I’ve been meaning to read this book for ten thousand years. I saw it at Bongs & Noodles once, when I had a bunch of B&N gift card credit, and thought seriously about getting it, before ultimately deciding on something totally different. And then I got it out of the library before Christmas last year. I love the library. I don’t know how anyone functions without the lovely library.
This book is just what you might imagine, a history of virginity, or really, cultural attitudes towards virginity. It is completely fascinating. Really. I’ve been staying up late the past two or three nights being sucked in by my addiction to this book and all the interesting stories it contained. Ooo, like this one about a crazy Hungarian baroness (this is true) who thought that she could make herself young and beautiful again by bathing in the blood of virgins. So she got all these little peasant virgin girls and utterly hung them upside down from their feet and drained their blood, and then she started a finishing school, ho ho ho, for aristocratic girls and did the same thing to them. I think deep down she wanted to be caught. What a crazy.
(That reminded me of how Oscar Wilde’s VILE BOYFRIEND, Lord Alfred Douglas, had an ancestor that was crazy and one time killed a scullery boy and roasted him on a spit and ate him. It is no surprise that horrid Lord Alfred Douglas and his horrid father were so horrid and insane, with the lunatic insanity and the dangerous levels of instability. I have long suspected that Oscar Wilde was too insecure to go out with anyone he perceived as his equal. Too bad, because really, Oscar Wilde was great and could have done much better than Lord Alfred “I am batshit insane and so’s my old man” Douglas.)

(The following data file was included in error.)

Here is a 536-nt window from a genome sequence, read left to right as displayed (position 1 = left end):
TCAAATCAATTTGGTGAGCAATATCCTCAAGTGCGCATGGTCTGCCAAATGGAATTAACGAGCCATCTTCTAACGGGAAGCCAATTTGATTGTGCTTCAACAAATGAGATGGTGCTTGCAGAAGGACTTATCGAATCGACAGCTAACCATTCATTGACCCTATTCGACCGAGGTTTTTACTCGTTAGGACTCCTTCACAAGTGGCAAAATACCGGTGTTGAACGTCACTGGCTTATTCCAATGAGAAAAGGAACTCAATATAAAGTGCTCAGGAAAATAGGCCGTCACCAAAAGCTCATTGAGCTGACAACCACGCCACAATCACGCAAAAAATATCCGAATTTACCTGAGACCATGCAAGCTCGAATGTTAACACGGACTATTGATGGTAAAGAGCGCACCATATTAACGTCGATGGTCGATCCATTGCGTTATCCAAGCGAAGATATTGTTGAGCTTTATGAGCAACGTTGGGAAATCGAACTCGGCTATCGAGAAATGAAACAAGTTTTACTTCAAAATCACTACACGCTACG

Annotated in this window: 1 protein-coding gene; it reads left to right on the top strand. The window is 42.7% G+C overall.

The book discusses a number of different topics, including views of virginity in the ancient, Christian, and post-Reformation world (and by “world” I pretty much mean “West”), erotic fetishization of virginity; virginity’s apparently declining importance in the modern developed world; AND BUFFY. Er, which wasn’t really its own chapter or anything. I just like Buffy. I was pleased that Hanne Blank liked what Joss Whedon did with Buffy’s story, and that she didn’t think Buffy was being punished for losing her virginity. Because in fairness, Buffy is going to suffer miserably no matter how well or badly she’s behaving.
For a single book about a massive topic, this book covered a lot of ground, and I really enjoyed it. There were still tons of things it didn’t get into – there wasn’t much about cultural attitudes towards virginity in the Middle East, Asia, etc., for instance. I kind of want to read the other one, Anke Bernau’s Virgins: A Cultural History, but my library, alas, hasn’t got it. I am thinking of donating money to the university library so they will GOD LET ME CHECK OUT BOOKS AGAIN. Not having access to the university library is the only, only downside to having graduated from college.